After Achilles raises the initial specter of his departure in the Iliad’s opening book, he goes on in book 9 to suggest to Agamemnon’s embassy members a possible countermeasure that is beyond their control. Achilles stipulates that he will reenter the war against the Trojans only when their crown prince, Hector, fights his way to the ships of the Myrmidons, Achilles’ people, and sets these vessels on fire (Iliad 9.649–655). The Phthian ruler seems to keep open for the embassy the possibility of his homecoming to reinforce his persistent rebuke of his Mycenaean commander, who has dismissed him “as if [he] were an unhonored wanderer” (hōs eí tin’ atímēton metanástēn) (Iliad 9.648) by taking the liberty to appropriate Achilles’ concubine without her or his consent (Iliad 9.367–369).
Achilles rearticulates his righteous indignation at Agamemnon’s treatment of him “as if [he] were an unhonored wanderer” (hōs eí tin’ atímēton metanástēn) (Iliad 16.59) as he asks Patroclus to wear the divine armor in Achilles’ possession to lead the Myrmidons to battle against the Trojans (Iliad 16.64–70). Although Achilles urges Patroclus to protect the Achaeans’ homecoming from their enemy, Achilles anticipates being able to sail back to Phthia only after he and Patroclus together have defeated the Trojans. On this assumption, Achilles instructs Patroclus only to beat the Trojans back from and to keep them from burning the Phthian ships and not to engage the hostile forces at Ilium without him. Were Patroclus himself to best the Trojans there, then Achilles would lose the chance to sack their city and to win back Briseïs as an award from the Achaeans, who in their gratitude would gift him anew as well (Iliad 16.80–90). If Patroclus were to cost Achilles this opportunity, then the Phthian king would be even “more unhonored” (atimóteron) (Iliad 16.90).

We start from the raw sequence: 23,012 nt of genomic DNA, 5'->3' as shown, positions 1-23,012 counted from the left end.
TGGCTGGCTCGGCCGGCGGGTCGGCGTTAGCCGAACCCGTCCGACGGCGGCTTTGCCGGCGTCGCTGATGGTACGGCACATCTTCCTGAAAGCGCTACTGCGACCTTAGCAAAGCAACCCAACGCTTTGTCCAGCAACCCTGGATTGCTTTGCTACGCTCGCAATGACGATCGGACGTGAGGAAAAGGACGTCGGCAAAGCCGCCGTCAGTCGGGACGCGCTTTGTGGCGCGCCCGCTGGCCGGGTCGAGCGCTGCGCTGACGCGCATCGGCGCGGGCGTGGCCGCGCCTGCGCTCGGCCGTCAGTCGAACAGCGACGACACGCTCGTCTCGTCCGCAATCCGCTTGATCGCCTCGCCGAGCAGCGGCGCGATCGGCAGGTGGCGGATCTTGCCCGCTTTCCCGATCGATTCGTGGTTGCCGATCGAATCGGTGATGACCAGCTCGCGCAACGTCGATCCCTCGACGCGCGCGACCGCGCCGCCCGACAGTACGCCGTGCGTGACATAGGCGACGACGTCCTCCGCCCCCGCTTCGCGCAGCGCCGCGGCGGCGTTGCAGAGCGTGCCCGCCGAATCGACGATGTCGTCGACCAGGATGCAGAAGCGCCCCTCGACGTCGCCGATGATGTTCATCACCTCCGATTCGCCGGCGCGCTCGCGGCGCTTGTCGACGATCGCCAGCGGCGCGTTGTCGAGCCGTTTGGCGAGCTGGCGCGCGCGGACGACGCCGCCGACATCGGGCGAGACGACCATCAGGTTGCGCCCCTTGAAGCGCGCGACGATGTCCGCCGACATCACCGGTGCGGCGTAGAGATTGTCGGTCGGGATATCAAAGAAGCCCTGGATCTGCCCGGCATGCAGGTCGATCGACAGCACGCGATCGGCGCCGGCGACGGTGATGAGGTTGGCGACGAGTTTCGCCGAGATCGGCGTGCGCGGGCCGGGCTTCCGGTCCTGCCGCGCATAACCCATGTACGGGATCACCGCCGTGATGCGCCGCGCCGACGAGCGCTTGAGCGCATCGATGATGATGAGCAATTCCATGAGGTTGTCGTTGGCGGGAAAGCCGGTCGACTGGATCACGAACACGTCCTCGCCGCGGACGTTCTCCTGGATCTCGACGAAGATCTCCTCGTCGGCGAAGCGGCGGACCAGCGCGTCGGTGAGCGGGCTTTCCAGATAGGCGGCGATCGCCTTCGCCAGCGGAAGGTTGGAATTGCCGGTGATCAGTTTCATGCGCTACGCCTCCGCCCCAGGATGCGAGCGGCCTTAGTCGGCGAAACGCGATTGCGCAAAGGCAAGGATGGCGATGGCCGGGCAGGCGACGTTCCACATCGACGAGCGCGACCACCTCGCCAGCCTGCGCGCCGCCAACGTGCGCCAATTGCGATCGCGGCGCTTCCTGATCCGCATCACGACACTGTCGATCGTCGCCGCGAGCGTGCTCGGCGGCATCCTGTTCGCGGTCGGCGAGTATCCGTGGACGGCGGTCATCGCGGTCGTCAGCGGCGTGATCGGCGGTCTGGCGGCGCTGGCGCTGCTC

Achilles, however, is poised to claim kléos for himself by avenging Patroclus’ death at the hands of Hector. Achilles acknowledges his impending act as his fate:
nûn d’ eîm’, óphra phílēs kephalē̂s oletē̂ra kikheíō,
Héktora∙ kē̂ra d’ egṑ tóte déxomai, hoppóte ken dḕ
Zeùs ethélēi telésai ēd’ athánatoi theoì álloi.
oudè gàr oudè bíē Hēraklē̂os phúge kē̂ra,
hós per phíltatos éske Diì Kroníōni ánakti∙
allá he moîra dámasse kaì argaléos khólos Hḗrēs.
hṑs kaì egṓn, ei dḗ moi homoíē moîra tétuktai,
keísom’ epeí ke thánō∙ nûn dè kléos esthlòn aroímēn,
kaí tina Trōïádōn kaì Dardanídōn bathukólpōn
amphotérēisin khersì pareiáōn hapaláōn
dákru’ omorxaménēn hadinòn stonakhē̂sai epheíēn,
gnoîen d’ hōs dḕ dēròn egṑ polémoio pépaumai∙

And now I will go to overtake Hector, the killer of a man dear to me,
for I will accept my death at the moment whenever
Zeus and the other immortal gods choose to accomplish it.
For not even powerful Heracles escaped his death,
despite being the dearest to Lord Zeus, son of Cronus.
Rather, fate felled him, as did the vexing rage of Hera.
So, too, I—if indeed a similar fate has been fixed for me—
will lie still when I die. But now allow me to win noble glory,
and to send one of the full-chested Trojan or Dardanian women
to moan vehemently while wiping off tears
from her soft cheeks with both hands.
And allow them to know for how very long I have ceased and desisted from the war.
Iliad 18.114–125